Nga mihi nui ki a koutou katoa!
Ko Tainui te waka
Ko Pirongia te maunga
Ko Waipa te awa
Ko Te Kopua te marae
Ko Ngati Paretekawa toku hapu
Ko Ngati Maniapoto me te Tainui toku iwi
Ko kaiako au
Ko Alex toku ingoa
Kia ora koutou. My name is Alex, and yes, I'm part Maori, hailing from the mighty Waikato - but I'm also a staunch French girl hailing from Normandy and the Channel Islands. I am the oldest of eleven children and I think these are the main reasons I chose to become a teacher. I love history, especially researching my own family histories and whakapapa, and also enjoy english - reading, writing, speaking, dreaming, imagining.
I've always been interested in teaching others what I know - all the while knowing I am somewhat the mere muse for others as they take my knowledge, embrace it, evolve it with their own thinking and run into the hypothetical, sometimes literal sunset, growing, evolving as people and teaching others. I see myself as the muse, mostly because I can do quite a few things well. There aren't many things that I can do incredibly well though - unless you can call relating to others something that is worthy of doing well. Because this - I think - is the one thing that makes me able to teach the way I do. I've been told by many that this is my strongest aspect of my teaching. Probably why I've always been so interested in Te Kotahitanga actually.
This morning I stumbled through Google, and TKI trying to find the right forums to read and learn and experience fabulous ideas for teaching. Alas, nothing was very interesting, astounding or basically worth my time. What I did find through my search - was a link to a blog here on Blogger called 101 English Blogs. I was instantly interested. I've been blogging since I was .... 13? I've always believed in the power of writing down my thoughts and ideas - if only to get them out of my head, put on to paper, organised and focused so that I can continue on with my day. I've been diary/journal writing since I was 5 or 6 and have always found the process calming, relaxing and meditative. Before finding the link to 101 English Blogs - I'd been pondering the idea of getting my students to write collectively as a class, as individuals - similar to Ms. G in the Freedom Writers and the concept of Freedom Writing. I think blogging is a fabulous way to increase students thinking, writing, and reading.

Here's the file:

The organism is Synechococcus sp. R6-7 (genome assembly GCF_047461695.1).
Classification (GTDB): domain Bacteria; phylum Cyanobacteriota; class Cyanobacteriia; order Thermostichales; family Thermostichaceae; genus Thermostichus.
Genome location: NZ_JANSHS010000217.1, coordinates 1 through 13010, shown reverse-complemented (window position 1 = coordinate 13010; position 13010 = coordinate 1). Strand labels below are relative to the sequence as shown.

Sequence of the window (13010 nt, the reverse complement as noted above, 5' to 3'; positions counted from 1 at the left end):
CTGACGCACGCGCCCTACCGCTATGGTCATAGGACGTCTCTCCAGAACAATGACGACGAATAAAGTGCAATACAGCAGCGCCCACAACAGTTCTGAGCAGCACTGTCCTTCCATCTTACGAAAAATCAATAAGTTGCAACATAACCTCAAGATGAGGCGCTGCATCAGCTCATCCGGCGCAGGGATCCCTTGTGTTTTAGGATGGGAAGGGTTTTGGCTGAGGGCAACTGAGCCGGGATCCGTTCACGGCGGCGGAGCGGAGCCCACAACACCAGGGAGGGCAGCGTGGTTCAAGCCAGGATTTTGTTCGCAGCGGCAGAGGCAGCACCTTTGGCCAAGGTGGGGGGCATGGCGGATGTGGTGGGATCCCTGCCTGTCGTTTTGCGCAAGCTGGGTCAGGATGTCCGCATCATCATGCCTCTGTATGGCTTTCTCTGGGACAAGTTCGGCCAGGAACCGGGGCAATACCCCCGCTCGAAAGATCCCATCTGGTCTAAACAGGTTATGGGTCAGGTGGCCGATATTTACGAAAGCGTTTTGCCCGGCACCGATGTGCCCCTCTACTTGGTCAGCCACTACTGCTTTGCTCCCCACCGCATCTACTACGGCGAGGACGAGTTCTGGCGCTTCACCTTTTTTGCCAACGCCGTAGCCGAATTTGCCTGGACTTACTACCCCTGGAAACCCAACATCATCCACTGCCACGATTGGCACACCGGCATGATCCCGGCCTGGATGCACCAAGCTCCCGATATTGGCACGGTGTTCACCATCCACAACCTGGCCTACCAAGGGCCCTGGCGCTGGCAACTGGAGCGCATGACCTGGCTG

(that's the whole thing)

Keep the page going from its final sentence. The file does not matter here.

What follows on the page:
So, as a result - I've decided to create this blog to reflect on my teaching, my strategies, build a type of forum with other English teachers who also struggle every day with so many students wanting a moment of your precious time - who appreciate like-minded thinking and evolution of teaching. Thankyou to Claire who created this project, and allowed us to create our own thinking space to be shared by others in our field.
I have also forgotten to mention one key aspect about this blog. I am a beginning teacher. I am new to teaching - although I feel I have been teaching others my entire life. I am merely 24 years old and I am still inspired, enthusiastic, interested and hopeful. I have been teaching since June 27th last year. I have just completed my second full term, and have just finished my very first term of teaching my very own classes. Last year I was LTR (Long Term Relieving) for a colleague on maternity leave, though I did have my own Y10 class who I adored. I suppose you always fall in love with the first lot of students you have in your teaching career. When I left last year (though at the time I wasn't aware that I'd definitely be back) they gave me cards, pictures and two students even gave me flowers. Their drawings and messages are blu-tacked to my wall in my room. Messages of thanks, appreciation and acknowledgement that I am a good teacher. I look at these before going to school, and after a bad day especially, reminding myself that I am making a difference, that I am actually helping and that I am a good teacher.
For now - this is me signing off,